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Kinder Morgan Energy Partners Adds an actiVAR

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Monday Sept. 15, 2014

Kinder Morgan Energy Partners and Tennessee Gas Pipeline Company worked with NEPSI and T-Star Engineering and Technical Services to provide engineering, product application support, and an actiVAR at their Morehead, KY compressor station. The compressor station had been experiencing failed motor starts due to voltage drop during starting of their 10,000 HP, 13.8kV synchronous motor driven compressors.


Kinder Morgan Energy Partners' Tennessee Gas Pipeline (TGP) is a 13,900-mile pipeline that transports natural gas from Louisiana, the Gulf of Mexico and south Texas to the Northeast United States, including New York City and Boston. TGP compressor stations along the pipeline adjust pressure, maintain and monitor flow, and provide real-time information about natural gas transmission. Loss of capacity through compressor or motor failure has significant financial and contractual impacts, both major points of concern for TGP.

Case Study

TGP's Morehead, KY Station 110, has four 13.8kV, 10,000 HP, 1800 RPM Synchronous Motors (see Figure 1). Station motors would fail to start in low voltage conditions.

Starting torque varies by the square of the voltage, and large motor starts on weak systems often have problems starting. Here starting voltage sags to 84% (due to high reactive power flow during starts) resulted in attempted starts with 70% of rated torque.

Kinder Morgan provided a full service contract to NEPSI, collaborating with T-Star Engineering and Technical Services, for an actiVAR. The expedited contract included:

  1. A motor starting study using dynamic simulation software to size and predict actiVAR performance
  2. Design and supply of a fully assembled actiVAR including all protection, control, and disconnecting means
  3. Startup, commissioning, and onsite tuning of actiVAR
  4. Verification of actiVAR performance against study predictions

System Details

Figure 1 below is a one-line diagram of the TGP substation showing electrical service, actiVAR, and synchronous motors. The 138kV source impedance provides a nominal fault current of near 4.0kA. The station transformer is rated 25 MVA with short circuit impedance rating on its own base of 8.14%. Compressor motors are each rated 10,000 HP and are started sequentially.

Study results showed a 24 MVAR shunt-connected actiVAR would be required to keep the system voltage near 1.0 Per Unit during starts.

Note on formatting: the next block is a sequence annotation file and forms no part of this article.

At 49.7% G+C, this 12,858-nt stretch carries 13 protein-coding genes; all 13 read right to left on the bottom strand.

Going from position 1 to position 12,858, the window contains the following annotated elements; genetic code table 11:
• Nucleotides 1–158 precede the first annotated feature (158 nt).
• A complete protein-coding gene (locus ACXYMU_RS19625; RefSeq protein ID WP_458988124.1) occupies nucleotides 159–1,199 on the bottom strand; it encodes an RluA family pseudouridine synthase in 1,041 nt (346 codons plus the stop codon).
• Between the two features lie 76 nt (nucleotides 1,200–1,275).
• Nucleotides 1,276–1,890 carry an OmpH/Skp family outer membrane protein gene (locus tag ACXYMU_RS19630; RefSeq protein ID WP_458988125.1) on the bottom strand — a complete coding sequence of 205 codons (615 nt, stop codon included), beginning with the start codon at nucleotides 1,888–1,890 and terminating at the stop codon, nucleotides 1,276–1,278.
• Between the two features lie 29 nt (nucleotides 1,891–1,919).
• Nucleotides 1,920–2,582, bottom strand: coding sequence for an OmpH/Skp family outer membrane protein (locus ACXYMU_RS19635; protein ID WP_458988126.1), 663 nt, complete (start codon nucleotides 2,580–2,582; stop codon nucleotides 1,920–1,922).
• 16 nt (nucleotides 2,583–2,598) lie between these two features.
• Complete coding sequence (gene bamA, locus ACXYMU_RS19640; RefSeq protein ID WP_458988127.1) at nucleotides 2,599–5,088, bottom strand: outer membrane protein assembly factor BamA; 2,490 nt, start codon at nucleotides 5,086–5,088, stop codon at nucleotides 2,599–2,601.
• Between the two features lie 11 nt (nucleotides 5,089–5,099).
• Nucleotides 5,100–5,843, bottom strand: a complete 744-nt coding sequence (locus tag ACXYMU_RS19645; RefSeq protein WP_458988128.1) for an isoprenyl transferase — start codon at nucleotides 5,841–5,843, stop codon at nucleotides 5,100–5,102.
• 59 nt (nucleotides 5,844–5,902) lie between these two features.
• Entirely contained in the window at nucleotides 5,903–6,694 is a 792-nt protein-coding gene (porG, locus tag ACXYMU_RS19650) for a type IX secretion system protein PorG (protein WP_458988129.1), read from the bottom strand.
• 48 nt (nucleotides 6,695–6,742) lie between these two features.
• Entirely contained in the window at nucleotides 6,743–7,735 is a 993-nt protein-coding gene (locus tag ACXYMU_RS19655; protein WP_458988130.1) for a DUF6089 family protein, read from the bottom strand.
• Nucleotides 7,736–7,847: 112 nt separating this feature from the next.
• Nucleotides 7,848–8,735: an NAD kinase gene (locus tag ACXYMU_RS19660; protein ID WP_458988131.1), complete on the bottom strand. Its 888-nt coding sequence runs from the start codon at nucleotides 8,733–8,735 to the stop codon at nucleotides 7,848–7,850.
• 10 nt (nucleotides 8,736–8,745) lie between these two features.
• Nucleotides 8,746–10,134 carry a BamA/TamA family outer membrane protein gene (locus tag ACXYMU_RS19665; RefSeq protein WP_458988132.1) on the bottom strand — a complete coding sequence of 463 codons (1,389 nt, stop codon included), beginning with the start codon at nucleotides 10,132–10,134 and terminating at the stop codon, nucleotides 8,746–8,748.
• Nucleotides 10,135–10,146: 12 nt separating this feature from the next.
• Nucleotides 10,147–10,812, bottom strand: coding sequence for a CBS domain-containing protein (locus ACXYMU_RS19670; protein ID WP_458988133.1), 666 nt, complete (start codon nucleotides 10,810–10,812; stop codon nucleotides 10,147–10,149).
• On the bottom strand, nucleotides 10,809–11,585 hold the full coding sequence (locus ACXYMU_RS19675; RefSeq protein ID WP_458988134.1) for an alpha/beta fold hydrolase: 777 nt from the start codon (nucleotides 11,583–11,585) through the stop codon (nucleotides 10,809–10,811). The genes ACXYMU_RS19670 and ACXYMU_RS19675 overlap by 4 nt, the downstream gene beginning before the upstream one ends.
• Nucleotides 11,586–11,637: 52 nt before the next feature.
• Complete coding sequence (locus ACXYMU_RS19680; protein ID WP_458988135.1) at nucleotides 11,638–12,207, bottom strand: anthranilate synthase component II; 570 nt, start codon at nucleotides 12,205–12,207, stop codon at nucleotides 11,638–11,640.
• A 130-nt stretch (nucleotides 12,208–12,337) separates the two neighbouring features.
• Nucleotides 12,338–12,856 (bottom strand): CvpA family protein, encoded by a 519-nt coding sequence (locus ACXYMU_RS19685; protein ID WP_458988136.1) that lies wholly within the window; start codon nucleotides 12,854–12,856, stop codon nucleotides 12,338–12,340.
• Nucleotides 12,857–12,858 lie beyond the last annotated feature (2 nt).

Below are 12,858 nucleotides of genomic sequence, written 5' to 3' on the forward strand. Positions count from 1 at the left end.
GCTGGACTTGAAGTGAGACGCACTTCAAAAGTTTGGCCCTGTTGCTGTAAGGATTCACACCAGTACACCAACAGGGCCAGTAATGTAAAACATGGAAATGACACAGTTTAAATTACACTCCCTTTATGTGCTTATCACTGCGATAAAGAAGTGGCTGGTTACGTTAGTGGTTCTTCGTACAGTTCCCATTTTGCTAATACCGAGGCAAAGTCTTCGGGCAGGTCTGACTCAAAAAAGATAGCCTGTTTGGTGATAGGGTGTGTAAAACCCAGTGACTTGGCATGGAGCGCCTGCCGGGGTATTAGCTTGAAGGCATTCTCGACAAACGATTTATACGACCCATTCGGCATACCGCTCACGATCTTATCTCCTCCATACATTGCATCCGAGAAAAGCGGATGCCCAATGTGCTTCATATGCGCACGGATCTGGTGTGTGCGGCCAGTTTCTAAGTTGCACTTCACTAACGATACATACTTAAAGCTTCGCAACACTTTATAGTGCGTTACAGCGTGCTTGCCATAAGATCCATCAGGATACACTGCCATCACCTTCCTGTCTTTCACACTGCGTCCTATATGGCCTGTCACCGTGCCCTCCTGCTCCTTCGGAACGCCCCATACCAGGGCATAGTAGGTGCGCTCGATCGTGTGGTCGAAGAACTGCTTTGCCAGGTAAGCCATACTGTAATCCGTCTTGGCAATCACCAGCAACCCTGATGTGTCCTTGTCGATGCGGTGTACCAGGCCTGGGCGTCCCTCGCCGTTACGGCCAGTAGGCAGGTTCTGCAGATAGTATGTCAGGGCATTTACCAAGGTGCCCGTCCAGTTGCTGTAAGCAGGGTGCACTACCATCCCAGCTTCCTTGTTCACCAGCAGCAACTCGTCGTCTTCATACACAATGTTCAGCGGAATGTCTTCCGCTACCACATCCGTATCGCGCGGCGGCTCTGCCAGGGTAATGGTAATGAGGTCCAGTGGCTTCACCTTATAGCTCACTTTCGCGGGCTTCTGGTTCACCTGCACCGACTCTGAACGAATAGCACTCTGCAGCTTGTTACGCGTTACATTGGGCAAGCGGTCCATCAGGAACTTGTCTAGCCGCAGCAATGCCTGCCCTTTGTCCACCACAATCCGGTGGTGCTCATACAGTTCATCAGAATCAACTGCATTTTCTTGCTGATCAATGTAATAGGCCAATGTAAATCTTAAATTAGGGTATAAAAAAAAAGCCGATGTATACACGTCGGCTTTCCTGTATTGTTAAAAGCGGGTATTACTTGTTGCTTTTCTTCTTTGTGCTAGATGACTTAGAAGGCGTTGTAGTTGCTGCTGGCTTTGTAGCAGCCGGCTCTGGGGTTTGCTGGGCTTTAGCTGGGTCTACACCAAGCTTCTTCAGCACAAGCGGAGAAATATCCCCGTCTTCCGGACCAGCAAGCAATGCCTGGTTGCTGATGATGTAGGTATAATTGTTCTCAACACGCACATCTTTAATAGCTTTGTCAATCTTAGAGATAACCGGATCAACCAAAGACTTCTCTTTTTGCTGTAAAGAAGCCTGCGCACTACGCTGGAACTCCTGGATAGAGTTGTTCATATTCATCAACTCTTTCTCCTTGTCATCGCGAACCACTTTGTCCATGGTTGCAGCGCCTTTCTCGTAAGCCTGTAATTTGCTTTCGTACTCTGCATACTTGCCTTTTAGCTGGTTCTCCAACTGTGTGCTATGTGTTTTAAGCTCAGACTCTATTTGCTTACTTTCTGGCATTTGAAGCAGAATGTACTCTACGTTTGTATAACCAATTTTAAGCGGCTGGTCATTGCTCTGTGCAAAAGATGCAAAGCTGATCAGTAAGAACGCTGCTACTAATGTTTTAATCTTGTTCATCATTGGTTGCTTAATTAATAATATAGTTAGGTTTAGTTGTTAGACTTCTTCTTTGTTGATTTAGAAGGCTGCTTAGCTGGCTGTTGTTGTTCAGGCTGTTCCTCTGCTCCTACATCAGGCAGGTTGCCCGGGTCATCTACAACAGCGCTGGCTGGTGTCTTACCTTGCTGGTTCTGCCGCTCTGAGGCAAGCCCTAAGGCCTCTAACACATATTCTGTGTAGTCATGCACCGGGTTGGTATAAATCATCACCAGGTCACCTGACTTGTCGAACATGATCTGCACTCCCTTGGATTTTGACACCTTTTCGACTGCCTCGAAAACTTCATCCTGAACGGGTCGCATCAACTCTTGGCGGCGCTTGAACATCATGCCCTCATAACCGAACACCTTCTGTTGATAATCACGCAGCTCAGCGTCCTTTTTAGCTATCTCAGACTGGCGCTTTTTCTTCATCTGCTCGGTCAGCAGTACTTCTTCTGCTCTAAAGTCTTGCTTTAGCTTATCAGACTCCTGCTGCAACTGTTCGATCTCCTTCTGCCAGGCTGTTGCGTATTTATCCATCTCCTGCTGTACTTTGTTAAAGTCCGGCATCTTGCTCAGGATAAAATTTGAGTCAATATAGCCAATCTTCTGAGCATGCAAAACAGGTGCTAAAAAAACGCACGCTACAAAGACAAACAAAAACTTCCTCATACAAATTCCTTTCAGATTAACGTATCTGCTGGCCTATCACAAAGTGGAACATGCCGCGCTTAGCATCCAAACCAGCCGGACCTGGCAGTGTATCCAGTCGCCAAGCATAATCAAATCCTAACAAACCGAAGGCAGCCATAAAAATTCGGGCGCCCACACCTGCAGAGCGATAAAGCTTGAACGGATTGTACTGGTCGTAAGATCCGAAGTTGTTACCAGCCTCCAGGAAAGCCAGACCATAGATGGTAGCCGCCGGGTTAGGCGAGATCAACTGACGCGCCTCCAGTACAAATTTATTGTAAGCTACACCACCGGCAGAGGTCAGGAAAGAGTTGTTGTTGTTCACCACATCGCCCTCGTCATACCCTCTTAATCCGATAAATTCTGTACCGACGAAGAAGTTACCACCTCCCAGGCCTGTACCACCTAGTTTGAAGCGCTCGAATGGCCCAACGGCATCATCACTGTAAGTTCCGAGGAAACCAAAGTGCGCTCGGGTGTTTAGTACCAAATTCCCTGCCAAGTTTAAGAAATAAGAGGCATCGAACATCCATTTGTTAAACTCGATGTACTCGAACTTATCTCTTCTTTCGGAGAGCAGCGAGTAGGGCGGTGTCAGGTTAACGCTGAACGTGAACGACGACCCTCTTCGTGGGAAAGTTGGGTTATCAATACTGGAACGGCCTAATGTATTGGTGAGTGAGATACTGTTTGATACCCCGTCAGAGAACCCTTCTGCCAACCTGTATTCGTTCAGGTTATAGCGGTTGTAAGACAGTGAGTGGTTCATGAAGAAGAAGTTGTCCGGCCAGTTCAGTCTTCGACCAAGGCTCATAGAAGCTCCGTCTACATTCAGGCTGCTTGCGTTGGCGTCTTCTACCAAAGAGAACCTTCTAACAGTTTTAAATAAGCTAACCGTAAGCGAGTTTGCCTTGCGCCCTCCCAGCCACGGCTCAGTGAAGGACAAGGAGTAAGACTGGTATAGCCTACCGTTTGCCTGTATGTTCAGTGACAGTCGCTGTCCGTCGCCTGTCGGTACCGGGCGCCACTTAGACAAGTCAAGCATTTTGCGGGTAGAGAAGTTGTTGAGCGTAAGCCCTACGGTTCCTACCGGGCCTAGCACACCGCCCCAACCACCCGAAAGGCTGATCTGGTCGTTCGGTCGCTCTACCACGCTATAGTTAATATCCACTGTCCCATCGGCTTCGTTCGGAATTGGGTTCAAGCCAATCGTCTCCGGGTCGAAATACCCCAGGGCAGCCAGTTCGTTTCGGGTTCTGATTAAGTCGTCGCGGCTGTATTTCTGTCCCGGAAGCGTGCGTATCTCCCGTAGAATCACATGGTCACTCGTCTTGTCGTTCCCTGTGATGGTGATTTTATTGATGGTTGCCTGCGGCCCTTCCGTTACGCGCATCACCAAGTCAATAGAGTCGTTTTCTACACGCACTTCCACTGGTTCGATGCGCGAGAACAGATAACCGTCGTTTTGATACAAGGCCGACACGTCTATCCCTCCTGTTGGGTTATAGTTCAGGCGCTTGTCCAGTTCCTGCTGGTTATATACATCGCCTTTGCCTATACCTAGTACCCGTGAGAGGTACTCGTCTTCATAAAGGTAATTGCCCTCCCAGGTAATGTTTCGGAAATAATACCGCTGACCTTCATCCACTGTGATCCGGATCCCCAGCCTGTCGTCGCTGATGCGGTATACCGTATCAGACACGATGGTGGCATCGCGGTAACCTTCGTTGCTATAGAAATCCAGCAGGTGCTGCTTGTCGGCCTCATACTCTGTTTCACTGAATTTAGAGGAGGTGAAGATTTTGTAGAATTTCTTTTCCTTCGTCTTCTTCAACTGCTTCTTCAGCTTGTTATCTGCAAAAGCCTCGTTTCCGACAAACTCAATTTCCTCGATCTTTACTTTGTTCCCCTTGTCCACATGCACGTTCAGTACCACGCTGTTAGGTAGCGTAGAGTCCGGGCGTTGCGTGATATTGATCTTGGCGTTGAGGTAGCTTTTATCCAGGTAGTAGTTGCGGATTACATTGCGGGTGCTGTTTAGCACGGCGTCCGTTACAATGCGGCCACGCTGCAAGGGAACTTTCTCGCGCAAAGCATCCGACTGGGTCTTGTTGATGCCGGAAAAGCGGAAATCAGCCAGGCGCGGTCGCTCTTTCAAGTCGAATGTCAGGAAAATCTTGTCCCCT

Figure 1 - Compressor station one-line diagram showing compressors, actiVAR, and electric supply details.


The actiVAR monitors load current and system voltage at high speeds, correcting voltage sags caused by loads 180 times a second. Sophisticated controls provide unique features like "boost during synch." In event of operating problems, the actiVAR is capable of self-diagnosis and operation in partially-failed ("run-flat") modes.

Designed for "drop-in ease", actiVAR systems are available with integral breakers and relays. Installation typically require a concrete pad, power and ground connections, a load CT and station power. This one was ready to go 24 hours after arrival onsite.

Performance Results

Figure 2 below provides a plot of the actiVAR data log showing its performance starting motors during field commissioning.

The blue line in the plot shows the system voltage is held near 1.0 per unit through the entire starting period.

The green line shows the starting current at near 3.0 per unit full-load current initially, and then decreasing to near 1.0 per unit as the motor comes up to speed.

The red line shows the actiVAR reactive power output in MVAR. The actiVAR had a binary sizing arrangement allowing the two stage bank to come on in 8 MVAR increments.

Figure 2 – Plot of actiVAR Data Log Showing Performance During Motor Start


The actiVAR performs as predicted in our study. It provides reactive power on a cycle-by-cycle basis, while maintaining system voltage to near 1.0 per unit for the full starting period of the motor. Motor start failures have been eliminated.

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